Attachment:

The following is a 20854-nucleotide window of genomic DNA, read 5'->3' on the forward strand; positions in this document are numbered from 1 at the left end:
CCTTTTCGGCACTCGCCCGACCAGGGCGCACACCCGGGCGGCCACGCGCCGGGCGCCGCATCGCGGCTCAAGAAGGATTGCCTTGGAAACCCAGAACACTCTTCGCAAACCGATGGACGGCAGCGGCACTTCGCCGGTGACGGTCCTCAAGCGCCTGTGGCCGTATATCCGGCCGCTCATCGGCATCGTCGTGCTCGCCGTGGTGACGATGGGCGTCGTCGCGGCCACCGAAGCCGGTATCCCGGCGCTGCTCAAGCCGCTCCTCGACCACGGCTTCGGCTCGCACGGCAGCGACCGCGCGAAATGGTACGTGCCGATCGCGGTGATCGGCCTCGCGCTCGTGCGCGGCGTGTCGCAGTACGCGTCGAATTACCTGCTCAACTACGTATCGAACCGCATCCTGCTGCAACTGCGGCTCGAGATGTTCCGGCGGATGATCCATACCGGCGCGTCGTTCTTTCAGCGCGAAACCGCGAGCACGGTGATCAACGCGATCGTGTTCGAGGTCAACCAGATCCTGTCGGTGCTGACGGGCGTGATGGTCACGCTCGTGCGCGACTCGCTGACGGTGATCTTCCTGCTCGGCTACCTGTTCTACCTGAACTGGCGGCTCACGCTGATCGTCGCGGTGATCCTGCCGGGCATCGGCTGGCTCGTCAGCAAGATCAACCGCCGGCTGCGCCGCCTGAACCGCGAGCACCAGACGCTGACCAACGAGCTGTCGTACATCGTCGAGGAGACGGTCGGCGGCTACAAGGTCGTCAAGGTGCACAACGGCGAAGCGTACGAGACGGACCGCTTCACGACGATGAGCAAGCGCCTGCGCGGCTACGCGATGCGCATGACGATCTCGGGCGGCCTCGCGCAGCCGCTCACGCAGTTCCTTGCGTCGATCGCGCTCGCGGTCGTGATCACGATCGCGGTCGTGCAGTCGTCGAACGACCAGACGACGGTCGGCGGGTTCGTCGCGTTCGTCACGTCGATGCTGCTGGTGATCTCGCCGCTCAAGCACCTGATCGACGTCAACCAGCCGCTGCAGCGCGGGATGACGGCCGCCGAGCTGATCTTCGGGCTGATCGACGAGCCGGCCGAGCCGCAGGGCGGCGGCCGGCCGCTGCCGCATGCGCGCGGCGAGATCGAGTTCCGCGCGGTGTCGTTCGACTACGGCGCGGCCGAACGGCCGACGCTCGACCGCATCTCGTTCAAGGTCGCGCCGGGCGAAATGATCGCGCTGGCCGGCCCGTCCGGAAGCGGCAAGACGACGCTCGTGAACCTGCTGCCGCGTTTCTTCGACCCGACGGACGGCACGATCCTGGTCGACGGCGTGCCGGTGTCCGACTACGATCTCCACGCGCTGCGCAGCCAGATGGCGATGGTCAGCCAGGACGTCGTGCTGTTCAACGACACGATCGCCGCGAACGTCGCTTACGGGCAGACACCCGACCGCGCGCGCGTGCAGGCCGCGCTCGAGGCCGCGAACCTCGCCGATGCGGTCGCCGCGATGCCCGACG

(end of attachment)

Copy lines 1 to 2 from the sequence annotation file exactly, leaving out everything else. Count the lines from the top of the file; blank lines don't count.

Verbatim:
The following is a 20854-nucleotide window of genomic DNA, read 5'->3' on the forward strand; positions in this document are numbered from 1 at the left end:
CCTTTTCGGCACTCGCCCGACCAGGGCGCACACCCGGGCGGCCACGCGCCGGGCGCCGCATCGCGGCTCAAGAAGGATTGCCTTGGAAACCCAGAACACTCTTCGCAAACCGATGGACGGCAGCGGCACTTCGCCGGTGACGGTCCTCAAGCGCCTGTGGCCGTATATCCGGCCGCTCATCGGCATCGTCGTGCTCGCCGTGGTGACGATGGGCGTCGTCGCGGCCACCGAAGCCGGTATCCCGGCGCTGCTCAAGCCGCTCCTCGACCACGGCTTCGGCTCGCACGGCAGCGACCGCGCGAAATGGTACGTGCCGATCGCGGTGATCGGCCTCGCGCTCGTGCGCGGCGTGTCGCAGTACGCGTCGAATTACCTGCTCAACTACGTATCGAACCGCATCCTGCTGCAACTGCGGCTCGAGATGTTCCGGCGGATGATCCATACCGGCGCGTCGTTCTTTCAGCGCGAAACCGCGAGCACGGTGATCAACGCGATCGTGTTCGAGGTCAACCAGATCCTGTCGGTGCTGACGGGCGTGATGGTCACGCTCGTGCGCGACTCGCTGACGGTGATCTTCCTGCTCGGCTACCTGTTCTACCTGAACTGGCGGCTCACGCTGATCGTCGCGGTGATCCTGCCGGGCATCGGCTGGCTCGTCAGCAAGATCAACCGCCGGCTGCGCCGCCTGAACCGCGAGCACCAGACGCTGACCAACGAGCTGTCGTACATCGTCGAGGAGACGGTCGGCGGCTACAAGGTCGTCAAGGTGCACAACGGCGAAGCGTACGAGACGGACCGCTTCACGACGATGAGCAAGCGCCTGCGCGGCTACGCGATGCGCATGACGATCTCGGGCGGCCTCGCGCAGCCGCTCACGCAGTTCCTTGCGTCGATCGCGCTCGCGGTCGTGATCACGATCGCGGTCGTGCAGTCGTCGAACGACCAGACGACGGTCGGCGGGTTCGTCGCGTTCGTCACGTCGATGCTGCTGGTGATCTCGCCGCTCAAGCACCTGATCGACGTCAACCAGCCGCTGCAGCGCGGGATGACGGCCGCCGAGCTGATCTTCGGGCTGATCGACGAGCCGGCCGAGCCGCAGGGCGGCGGCCGGCCGCTGCCGCATGCGCGCGGCGAGATCGAGTTCCGCGCGGTGTCGTTCGACTACGGCGCGGCCGAACGGCCGACGCTCGACCGCATCTCGTTCAAGGTCGCGCCGGGCGAAATGATCGCGCTGGCCGGCCCGTCCGGAAGCGGCAAGACGACGCTCGTGAACCTGCTGCCGCGTTTCTTCGACCCGACGGACGGCACGATCCTGGTCGACGGCGTGCCGGTGTCCGACTACGATCTCCACGCGCTGCGCAGCCAGATGGCGATGGTCAGCCAGGACGTCGTGCTGTTCAACGACACGATCGCCGCGAACGTCGCTTACGGGCAGACACCCGACCGCGCGCGCGTGCAGGCCGCGCTCGAGGCCGCGAACCTCGCCGATGCGGTCGCCGCGATGCCCGACG